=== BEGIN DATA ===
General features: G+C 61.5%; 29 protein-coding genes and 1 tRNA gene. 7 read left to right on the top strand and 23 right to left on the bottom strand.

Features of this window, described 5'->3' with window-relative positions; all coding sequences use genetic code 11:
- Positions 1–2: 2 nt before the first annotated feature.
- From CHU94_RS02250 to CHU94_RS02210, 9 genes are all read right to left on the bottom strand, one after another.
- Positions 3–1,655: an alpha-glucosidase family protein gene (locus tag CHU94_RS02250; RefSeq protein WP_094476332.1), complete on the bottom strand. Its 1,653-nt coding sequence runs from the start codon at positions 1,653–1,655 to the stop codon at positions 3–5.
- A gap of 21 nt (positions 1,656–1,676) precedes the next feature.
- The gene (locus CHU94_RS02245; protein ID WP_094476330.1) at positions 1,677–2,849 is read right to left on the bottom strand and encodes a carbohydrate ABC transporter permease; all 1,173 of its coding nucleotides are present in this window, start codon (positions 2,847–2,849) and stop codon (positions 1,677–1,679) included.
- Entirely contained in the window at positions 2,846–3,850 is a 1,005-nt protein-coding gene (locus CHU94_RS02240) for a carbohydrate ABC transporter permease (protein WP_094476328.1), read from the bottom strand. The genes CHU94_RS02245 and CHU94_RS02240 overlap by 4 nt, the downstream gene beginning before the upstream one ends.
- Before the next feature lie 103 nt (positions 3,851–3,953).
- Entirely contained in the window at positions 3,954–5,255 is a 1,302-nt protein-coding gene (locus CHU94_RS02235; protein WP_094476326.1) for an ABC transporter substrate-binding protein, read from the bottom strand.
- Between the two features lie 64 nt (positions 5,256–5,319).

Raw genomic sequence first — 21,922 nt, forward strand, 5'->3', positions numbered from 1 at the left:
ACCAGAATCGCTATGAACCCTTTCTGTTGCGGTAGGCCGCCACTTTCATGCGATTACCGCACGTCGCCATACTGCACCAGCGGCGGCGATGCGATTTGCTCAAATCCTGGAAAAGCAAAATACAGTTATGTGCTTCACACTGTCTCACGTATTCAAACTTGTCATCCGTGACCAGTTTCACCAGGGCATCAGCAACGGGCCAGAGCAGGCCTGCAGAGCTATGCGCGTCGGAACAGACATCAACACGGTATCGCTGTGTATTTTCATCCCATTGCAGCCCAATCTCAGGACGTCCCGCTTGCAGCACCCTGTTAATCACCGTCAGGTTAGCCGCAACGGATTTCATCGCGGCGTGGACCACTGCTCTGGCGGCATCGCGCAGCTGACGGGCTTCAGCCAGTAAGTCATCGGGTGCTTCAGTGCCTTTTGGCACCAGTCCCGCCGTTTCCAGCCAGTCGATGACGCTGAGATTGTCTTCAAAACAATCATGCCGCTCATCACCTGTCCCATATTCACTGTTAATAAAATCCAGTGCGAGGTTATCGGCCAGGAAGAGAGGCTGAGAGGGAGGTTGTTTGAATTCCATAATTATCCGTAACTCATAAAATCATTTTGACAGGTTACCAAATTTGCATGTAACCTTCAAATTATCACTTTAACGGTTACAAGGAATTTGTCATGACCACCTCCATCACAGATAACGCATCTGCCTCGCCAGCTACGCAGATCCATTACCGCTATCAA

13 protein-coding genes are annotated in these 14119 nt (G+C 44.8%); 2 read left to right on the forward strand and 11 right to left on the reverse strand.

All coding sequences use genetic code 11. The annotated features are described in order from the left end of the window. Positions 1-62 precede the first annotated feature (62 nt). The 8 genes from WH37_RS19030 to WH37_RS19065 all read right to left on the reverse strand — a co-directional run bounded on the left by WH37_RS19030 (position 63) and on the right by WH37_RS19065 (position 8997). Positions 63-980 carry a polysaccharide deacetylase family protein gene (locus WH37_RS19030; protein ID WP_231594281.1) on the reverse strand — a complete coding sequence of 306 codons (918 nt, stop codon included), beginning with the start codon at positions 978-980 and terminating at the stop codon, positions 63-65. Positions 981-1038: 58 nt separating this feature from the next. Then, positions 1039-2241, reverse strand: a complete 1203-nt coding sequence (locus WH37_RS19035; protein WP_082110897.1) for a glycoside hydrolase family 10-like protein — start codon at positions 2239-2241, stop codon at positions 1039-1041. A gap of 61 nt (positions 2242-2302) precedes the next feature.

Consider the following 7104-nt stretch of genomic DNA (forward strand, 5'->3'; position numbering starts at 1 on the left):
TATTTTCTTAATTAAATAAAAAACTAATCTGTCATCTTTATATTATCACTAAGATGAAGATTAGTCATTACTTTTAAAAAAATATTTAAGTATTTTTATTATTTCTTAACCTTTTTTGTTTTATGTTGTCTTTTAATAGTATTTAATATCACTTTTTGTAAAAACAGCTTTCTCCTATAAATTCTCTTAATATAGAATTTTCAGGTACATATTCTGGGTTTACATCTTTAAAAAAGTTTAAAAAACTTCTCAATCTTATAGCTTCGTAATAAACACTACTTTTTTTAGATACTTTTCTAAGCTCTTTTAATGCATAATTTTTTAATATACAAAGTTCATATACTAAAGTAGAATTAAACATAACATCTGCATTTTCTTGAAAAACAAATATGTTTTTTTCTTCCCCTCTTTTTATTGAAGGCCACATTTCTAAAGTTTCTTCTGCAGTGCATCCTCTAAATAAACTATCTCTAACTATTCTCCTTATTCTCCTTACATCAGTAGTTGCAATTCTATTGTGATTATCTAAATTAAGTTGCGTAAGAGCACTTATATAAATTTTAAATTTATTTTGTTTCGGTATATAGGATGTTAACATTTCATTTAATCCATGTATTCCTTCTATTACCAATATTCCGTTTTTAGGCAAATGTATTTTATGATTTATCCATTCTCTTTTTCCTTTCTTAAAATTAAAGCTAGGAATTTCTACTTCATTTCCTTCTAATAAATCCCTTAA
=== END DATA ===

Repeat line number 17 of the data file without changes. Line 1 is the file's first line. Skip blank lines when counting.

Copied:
TATTTTCTTAATTAAATAAAAAACTAATCTGTCATCTTTATATTATCACTAAGATGAAGATTAGTCATTACTTTTAAAAAAATATTTAAGTATTTTTATTATTTCTTAACCTTTTTTGTTTTATGTTGTCTTTTAATAGTATTTAATATCACTTTTTGTAAAAACAGCTTTCTCCTATAAATTCTCTTAATATAGAATTTTCAGGTACATATTCTGGGTTTACATCTTTAAAAAAGTTTAAAAAACTTCTCAATCTTATAGCTTCGTAATAAACACTACTTTTTTTAGATACTTTTCTAAGCTCTTTTAATGCATAATTTTTTAATATACAAAGTTCATATACTAAAGTAGAATTAAACATAACATCTGCATTTTCTTGAAAAACAAATATGTTTTTTTCTTCCCCTCTTTTTATTGAAGGCCACATTTCTAAAGTTTCTTCTGCAGTGCATCCTCTAAATAAACTATCTCTAACTATTCTCCTTATTCTCCTTACATCAGTAGTTGCAATTCTATTGTGATTATCTAAATTAAGTTGCGTAAGAGCACTTATATAAATTTTAAATTTATTTTGTTTCGGTATATAGGATGTTAACATTTCATTTAATCCATGTATTCCTTCTATTACCAATATTCCGTTTTTAGGCAAATGTATTTTATGATTTATCCATTCTCTTTTTCCTTTCTTAAAATTAAAGCTAGGAATTTCTACTTCATTTCCTTCTAATAAATCCCTTAA